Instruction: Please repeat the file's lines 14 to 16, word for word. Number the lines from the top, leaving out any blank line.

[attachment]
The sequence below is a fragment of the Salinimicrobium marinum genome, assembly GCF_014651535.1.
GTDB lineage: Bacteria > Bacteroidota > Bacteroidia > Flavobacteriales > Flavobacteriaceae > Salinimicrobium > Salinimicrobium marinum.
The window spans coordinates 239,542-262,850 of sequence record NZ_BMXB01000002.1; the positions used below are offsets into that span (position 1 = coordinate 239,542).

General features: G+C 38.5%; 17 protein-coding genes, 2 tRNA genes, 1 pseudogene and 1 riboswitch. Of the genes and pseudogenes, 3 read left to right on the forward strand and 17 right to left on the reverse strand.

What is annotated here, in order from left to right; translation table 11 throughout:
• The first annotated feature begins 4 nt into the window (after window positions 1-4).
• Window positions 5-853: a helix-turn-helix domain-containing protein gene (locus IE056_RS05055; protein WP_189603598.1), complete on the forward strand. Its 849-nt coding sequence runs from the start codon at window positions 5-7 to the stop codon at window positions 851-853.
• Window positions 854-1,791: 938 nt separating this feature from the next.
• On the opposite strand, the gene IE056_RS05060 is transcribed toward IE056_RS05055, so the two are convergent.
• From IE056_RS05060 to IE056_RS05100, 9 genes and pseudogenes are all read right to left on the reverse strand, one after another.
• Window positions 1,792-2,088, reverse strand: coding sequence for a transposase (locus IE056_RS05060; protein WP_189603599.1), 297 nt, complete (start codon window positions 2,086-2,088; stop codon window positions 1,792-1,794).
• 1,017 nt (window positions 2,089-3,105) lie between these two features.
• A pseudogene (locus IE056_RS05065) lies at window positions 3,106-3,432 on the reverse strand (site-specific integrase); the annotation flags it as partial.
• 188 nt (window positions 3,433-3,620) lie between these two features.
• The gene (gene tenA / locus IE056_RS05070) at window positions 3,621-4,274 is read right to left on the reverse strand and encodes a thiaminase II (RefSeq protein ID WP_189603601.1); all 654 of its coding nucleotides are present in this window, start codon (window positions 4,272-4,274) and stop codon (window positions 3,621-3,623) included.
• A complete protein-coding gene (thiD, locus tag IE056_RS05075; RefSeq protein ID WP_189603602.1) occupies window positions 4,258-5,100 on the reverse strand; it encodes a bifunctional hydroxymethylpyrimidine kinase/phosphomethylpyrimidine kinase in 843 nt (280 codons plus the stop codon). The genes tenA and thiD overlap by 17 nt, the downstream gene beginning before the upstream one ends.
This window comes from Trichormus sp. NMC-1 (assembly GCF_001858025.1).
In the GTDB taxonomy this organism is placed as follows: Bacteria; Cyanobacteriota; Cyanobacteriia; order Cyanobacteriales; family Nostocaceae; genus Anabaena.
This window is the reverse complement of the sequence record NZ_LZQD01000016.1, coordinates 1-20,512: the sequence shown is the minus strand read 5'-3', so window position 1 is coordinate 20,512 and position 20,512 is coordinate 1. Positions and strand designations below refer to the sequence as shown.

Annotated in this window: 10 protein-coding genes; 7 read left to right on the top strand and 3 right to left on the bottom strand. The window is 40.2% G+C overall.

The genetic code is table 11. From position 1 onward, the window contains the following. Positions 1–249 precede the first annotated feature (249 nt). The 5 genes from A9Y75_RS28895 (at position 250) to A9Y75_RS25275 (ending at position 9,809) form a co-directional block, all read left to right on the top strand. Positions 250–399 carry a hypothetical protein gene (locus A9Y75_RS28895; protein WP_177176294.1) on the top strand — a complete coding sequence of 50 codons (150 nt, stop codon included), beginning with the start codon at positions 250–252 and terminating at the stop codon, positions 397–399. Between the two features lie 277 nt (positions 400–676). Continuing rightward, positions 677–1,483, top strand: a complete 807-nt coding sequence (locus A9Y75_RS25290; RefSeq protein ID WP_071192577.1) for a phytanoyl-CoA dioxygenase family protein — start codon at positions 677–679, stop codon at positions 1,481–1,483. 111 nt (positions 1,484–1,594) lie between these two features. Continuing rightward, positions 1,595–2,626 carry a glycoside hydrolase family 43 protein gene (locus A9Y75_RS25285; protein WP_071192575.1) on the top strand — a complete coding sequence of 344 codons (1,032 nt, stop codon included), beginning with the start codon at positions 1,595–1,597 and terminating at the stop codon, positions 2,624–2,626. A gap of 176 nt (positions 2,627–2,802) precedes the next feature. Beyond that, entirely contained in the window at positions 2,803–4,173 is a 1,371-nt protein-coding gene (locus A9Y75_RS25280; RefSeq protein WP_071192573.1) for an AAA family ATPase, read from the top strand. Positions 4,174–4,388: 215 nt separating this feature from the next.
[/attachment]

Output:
• 188 nt (window positions 3,433-3,620) lie between these two features.
• The gene (gene tenA / locus IE056_RS05070) at window positions 3,621-4,274 is read right to left on the reverse strand and encodes a thiaminase II (RefSeq protein ID WP_189603601.1); all 654 of its coding nucleotides are present in this window, start codon (window positions 4,272-4,274) and stop codon (window positions 3,621-3,623) included.
• A complete protein-coding gene (thiD, locus tag IE056_RS05075; RefSeq protein ID WP_189603602.1) occupies window positions 4,258-5,100 on the reverse strand; it encodes a bifunctional hydroxymethylpyrimidine kinase/phosphomethylpyrimidine kinase in 843 nt (280 codons plus the stop codon). The genes tenA and thiD overlap by 17 nt, the downstream gene beginning before the upstream one ends.